to become elite through practice. The major goal of this step is to increase both the size and the talent
level of the pool of athletes that could potentially represent the US at the Olympic level.
Step 4: Marketing/Advertising
None of these steps will make an impact if nobody in America knows what we are doing. That is why
marketing is so important. We need youth athletes in America to know about these interesting new
sports and the potential for them to represent their country on the biggest stage. One major tactic would
be to utilize social media to expose the young athletes to the idea of cross-country skiing. Kids these
days are always on social networking sites such as twitter, Snapchat and Instagram. Heavily using
these platforms would be a great way to reach them.
Another focus of this step is to increase television coverage of the sport and our goal, be it by airing
cross-country races or by showing commercials to explain our goal to America. A simple commercial
explaining the need for young people who might be interested in playing a new sport and for the chance
to compete in the Olympics could go a long way in increasing the public backing of this plan. Americans
want to be the best at everything, If we explain to them the reasoning behind trying to get better at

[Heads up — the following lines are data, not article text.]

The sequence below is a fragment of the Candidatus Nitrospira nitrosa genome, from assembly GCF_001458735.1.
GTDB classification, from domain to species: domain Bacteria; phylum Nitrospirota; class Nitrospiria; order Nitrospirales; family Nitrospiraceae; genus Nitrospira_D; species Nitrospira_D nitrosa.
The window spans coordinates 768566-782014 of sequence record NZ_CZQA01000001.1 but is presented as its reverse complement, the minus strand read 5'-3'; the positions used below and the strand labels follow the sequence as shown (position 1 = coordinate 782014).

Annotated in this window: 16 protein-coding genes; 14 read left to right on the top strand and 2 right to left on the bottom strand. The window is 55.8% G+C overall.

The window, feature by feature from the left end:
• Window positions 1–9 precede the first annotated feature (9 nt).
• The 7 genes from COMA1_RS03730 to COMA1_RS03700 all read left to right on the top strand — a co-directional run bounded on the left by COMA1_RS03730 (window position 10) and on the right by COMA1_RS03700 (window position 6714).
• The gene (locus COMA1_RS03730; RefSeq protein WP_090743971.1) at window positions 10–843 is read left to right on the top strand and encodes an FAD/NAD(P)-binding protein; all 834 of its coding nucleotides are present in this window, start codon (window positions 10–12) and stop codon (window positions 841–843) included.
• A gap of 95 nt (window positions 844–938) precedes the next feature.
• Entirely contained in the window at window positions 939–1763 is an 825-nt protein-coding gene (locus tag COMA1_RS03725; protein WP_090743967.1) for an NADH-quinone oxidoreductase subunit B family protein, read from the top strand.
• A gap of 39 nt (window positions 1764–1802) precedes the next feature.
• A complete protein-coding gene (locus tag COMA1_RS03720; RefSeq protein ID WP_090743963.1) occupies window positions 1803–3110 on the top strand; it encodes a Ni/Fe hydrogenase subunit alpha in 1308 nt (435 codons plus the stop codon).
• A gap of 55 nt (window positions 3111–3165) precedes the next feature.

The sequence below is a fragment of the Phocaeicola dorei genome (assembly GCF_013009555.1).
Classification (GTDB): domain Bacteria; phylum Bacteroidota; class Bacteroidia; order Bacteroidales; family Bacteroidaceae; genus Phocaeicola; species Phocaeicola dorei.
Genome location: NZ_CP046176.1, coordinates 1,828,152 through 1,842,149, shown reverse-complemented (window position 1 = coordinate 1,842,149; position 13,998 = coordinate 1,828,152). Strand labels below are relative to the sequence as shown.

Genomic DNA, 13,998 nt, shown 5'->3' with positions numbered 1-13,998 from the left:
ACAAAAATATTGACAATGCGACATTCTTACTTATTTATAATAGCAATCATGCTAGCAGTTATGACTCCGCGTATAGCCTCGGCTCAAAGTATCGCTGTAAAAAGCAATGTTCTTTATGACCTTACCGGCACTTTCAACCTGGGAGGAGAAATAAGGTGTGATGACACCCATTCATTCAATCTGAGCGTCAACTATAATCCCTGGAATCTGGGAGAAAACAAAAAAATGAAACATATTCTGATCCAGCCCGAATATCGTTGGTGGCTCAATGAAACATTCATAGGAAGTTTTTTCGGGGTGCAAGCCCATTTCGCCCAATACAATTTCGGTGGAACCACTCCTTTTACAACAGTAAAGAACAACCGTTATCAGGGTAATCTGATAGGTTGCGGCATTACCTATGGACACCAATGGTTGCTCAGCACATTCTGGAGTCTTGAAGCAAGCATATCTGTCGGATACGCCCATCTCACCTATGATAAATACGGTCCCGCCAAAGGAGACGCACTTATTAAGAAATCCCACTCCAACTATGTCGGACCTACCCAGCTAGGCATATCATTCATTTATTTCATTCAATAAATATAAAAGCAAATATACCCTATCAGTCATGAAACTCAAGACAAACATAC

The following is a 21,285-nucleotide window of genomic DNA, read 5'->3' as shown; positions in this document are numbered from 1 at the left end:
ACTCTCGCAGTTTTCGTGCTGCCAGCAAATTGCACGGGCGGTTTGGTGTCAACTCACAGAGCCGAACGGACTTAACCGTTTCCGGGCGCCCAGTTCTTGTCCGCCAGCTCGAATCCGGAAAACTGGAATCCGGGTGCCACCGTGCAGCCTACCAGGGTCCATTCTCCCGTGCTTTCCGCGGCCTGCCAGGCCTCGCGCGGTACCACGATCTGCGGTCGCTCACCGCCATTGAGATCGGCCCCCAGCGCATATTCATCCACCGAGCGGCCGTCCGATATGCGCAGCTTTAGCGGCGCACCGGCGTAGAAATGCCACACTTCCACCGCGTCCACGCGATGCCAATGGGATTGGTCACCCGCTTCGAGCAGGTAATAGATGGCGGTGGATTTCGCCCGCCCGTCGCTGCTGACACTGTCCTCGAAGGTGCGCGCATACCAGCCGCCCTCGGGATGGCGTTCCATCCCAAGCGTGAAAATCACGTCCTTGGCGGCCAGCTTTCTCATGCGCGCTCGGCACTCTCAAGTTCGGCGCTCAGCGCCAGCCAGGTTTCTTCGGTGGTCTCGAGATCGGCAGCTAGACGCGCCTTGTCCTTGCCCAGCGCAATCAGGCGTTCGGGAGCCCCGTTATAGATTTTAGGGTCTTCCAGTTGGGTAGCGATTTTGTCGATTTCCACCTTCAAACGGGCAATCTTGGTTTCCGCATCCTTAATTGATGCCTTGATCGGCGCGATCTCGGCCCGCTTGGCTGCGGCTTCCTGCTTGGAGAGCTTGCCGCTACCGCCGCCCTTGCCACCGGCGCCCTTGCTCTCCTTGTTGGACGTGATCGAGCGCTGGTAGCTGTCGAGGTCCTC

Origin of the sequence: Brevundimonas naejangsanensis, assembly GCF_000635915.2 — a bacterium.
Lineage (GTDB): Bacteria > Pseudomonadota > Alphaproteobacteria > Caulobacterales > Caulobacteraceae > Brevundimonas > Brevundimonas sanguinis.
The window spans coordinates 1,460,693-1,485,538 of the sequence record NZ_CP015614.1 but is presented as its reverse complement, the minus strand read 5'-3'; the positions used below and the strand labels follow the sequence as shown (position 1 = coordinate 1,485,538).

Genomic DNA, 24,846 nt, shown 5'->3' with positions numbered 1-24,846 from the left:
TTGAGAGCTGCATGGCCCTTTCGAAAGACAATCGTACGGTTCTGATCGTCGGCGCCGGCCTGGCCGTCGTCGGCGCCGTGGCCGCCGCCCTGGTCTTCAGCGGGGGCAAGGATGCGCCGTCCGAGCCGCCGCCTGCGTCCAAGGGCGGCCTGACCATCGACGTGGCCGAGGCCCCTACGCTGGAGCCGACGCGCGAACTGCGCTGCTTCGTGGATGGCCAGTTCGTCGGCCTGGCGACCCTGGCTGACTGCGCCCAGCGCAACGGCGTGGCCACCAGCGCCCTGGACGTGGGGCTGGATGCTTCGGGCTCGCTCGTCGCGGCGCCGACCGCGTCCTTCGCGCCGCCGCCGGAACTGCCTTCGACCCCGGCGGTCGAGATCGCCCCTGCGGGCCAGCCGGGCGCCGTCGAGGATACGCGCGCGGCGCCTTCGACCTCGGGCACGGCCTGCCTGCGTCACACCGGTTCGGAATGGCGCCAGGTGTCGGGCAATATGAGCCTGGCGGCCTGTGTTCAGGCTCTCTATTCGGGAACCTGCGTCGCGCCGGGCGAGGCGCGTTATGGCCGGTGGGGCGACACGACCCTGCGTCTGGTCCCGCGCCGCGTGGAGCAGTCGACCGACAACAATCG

winter sports like cross-country skiing, they will get behind our ideas.
Step 5: Winning
Potentially the most important step, of course, is winning. If we roll out this plan and then fall flat again
at the next Winter Olympics, we will lose public support in a heartbeat. Winning a few medals in the
typically underrepresented sports could begin a positive feedback loop. The more we win, the more
youth in America will want to start playing those sports, and the more will join our training camps. This
can be achieved by providing the best possible training at camps, and meticulously
picking which athletes we believe to have the greatest potential in each sport.

We believe that by following this 5-step plan, the


United States will be well on its way to achieving in the
Winter Olympics the sort of success that it has seen in
the Summer Games.